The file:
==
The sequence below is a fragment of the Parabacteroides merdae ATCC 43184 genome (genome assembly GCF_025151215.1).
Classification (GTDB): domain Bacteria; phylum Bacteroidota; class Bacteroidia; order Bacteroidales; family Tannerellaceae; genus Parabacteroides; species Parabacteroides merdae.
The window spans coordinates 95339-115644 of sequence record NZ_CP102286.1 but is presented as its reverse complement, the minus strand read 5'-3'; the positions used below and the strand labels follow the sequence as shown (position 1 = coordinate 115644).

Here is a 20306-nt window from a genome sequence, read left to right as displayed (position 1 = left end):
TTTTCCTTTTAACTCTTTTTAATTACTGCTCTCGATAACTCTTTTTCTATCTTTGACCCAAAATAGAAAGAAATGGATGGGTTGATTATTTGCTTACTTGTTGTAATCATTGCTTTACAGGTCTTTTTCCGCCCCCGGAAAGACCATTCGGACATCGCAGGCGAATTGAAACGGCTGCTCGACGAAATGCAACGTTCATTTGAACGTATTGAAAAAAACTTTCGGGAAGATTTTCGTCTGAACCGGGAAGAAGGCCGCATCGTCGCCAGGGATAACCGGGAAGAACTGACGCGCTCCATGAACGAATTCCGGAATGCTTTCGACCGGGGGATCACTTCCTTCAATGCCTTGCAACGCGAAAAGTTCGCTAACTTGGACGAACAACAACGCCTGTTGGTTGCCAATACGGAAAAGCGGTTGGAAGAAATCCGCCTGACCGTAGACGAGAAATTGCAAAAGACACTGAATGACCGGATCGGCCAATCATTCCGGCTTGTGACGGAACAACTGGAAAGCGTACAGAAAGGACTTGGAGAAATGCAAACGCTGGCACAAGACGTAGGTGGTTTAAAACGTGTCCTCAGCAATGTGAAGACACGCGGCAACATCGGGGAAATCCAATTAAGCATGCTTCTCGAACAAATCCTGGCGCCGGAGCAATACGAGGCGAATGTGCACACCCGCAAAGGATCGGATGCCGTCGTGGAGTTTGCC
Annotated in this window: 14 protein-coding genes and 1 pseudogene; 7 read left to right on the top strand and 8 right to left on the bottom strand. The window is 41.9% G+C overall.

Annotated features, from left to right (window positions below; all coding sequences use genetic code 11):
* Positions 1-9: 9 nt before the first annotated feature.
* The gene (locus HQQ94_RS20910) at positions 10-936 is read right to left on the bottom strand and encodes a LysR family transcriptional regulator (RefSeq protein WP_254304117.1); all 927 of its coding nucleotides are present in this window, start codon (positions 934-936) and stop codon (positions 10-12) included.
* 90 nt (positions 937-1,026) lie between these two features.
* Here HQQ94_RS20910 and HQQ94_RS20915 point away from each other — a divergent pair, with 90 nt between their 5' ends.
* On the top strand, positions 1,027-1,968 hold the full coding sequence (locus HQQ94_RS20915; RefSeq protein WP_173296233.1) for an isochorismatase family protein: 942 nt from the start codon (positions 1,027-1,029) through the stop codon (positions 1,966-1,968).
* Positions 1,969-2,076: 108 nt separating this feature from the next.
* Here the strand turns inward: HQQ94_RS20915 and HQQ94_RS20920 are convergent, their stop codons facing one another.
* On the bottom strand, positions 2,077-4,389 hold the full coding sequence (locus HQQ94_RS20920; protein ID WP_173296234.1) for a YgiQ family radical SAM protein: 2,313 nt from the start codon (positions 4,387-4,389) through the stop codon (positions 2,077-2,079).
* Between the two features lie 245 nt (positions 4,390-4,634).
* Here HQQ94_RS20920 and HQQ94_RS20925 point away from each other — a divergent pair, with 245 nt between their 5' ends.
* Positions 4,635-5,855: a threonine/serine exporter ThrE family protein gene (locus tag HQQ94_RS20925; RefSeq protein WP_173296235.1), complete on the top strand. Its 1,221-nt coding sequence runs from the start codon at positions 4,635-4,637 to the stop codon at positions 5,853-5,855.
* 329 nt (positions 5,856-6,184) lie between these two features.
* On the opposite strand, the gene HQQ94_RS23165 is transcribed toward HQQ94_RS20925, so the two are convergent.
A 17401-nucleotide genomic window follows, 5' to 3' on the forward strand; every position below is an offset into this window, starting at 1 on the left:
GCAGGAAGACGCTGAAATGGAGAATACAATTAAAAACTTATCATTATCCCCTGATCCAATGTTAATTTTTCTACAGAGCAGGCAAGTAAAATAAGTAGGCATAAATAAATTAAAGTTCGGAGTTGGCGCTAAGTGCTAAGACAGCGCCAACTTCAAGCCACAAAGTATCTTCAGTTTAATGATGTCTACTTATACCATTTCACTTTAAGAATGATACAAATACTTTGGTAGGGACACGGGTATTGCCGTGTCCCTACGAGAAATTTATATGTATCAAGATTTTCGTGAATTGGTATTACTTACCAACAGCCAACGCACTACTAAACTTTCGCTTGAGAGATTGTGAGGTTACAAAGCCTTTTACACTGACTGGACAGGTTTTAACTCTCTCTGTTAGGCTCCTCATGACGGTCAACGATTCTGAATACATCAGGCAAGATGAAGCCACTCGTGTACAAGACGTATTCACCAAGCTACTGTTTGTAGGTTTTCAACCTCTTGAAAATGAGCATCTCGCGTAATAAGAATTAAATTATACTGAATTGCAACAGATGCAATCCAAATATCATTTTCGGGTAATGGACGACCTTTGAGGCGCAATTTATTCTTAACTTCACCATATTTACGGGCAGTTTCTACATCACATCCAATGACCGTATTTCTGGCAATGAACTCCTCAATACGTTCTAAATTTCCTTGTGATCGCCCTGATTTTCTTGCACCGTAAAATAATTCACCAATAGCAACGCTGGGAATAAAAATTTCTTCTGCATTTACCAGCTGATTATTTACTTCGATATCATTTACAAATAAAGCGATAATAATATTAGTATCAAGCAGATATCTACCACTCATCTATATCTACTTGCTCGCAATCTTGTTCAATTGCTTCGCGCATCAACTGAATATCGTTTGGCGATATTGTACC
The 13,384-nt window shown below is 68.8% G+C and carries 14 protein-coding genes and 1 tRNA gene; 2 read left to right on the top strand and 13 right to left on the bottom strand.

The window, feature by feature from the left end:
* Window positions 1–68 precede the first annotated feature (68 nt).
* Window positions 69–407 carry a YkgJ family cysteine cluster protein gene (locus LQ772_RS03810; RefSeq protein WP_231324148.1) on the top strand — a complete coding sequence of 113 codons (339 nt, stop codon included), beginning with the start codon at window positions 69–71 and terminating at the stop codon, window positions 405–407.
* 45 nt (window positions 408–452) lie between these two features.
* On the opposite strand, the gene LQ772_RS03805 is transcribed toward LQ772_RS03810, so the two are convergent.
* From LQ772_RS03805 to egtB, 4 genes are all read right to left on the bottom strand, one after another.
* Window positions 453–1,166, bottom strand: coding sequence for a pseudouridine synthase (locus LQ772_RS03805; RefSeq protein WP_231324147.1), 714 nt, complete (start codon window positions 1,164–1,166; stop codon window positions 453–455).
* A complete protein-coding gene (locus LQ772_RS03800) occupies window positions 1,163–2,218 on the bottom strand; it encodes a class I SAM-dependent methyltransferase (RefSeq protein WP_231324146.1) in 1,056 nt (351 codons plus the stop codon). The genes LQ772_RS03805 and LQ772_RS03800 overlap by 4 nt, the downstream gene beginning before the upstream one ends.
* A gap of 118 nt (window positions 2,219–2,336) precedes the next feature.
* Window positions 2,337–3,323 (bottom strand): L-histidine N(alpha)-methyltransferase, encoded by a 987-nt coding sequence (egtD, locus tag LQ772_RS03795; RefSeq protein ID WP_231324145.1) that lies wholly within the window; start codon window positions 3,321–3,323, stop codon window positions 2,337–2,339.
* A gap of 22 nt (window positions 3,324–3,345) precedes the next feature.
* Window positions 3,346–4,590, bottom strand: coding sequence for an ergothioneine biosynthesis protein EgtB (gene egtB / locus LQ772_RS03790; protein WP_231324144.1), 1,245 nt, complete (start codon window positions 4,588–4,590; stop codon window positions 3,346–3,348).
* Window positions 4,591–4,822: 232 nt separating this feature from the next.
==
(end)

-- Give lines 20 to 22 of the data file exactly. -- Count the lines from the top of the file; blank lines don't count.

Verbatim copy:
* On the opposite strand, the gene HQQ94_RS23165 is transcribed toward HQQ94_RS20925, so the two are convergent.
A 17401-nucleotide genomic window follows, 5' to 3' on the forward strand; every position below is an offset into this window, starting at 1 on the left:
GCAGGAAGACGCTGAAATGGAGAATACAATTAAAAACTTATCATTATCCCCTGATCCAATGTTAATTTTTCTACAGAGCAGGCAAGTAAAATAAGTAGGCATAAATAAATTAAAGTTCGGAGTTGGCGCTAAGTGCTAAGACAGCGCCAACTTCAAGCCACAAAGTATCTTCAGTTTAATGATGTCTACTTATACCATTTCACTTTAAGAATGATACAAATACTTTGGTAGGGACACGGGTATTGCCGTGTCCCTACGAGAAATTTATATGTATCAAGATTTTCGTGAATTGGTATTACTTACCAACAGCCAACGCACTACTAAACTTTCGCTTGAGAGATTGTGAGGTTACAAAGCCTTTTACACTGACTGGACAGGTTTTAACTCTCTCTGTTAGGCTCCTCATGACGGTCAACGATTCTGAATACATCAGGCAAGATGAAGCCACTCGTGTACAAGACGTATTCACCAAGCTACTGTTTGTAGGTTTTCAACCTCTTGAAAATGAGCATCTCGCGTAATAAGAATTAAATTATACTGAATTGCAACAGATGCAATCCAAATATCATTTTCGGGTAATGGACGACCTTTGAGGCGCAATTTATTCTTAACTTCACCATATTTACGGGCAGTTTCTACATCACATCCAATGACCGTATTTCTGGCAATGAACTCCTCAATACGTTCTAAATTTCCTTGTGATCGCCCTGATTTTCTTGCACCGTAAAATAATTCACCAATAGCAACGCTGGGAATAAAAATTTCTTCTGCATTTACCAGCTGATTATTTACTTCGATATCATTTACAAATAAAGCGATAATAATATTAGTATCAAGCAGATATCTACCACTCATCTATATCTACTTGCTCGCAATCTTGTTCAATTGCTTCGCGCATCAACTGAATATCGTTTGGCGATATTGTACC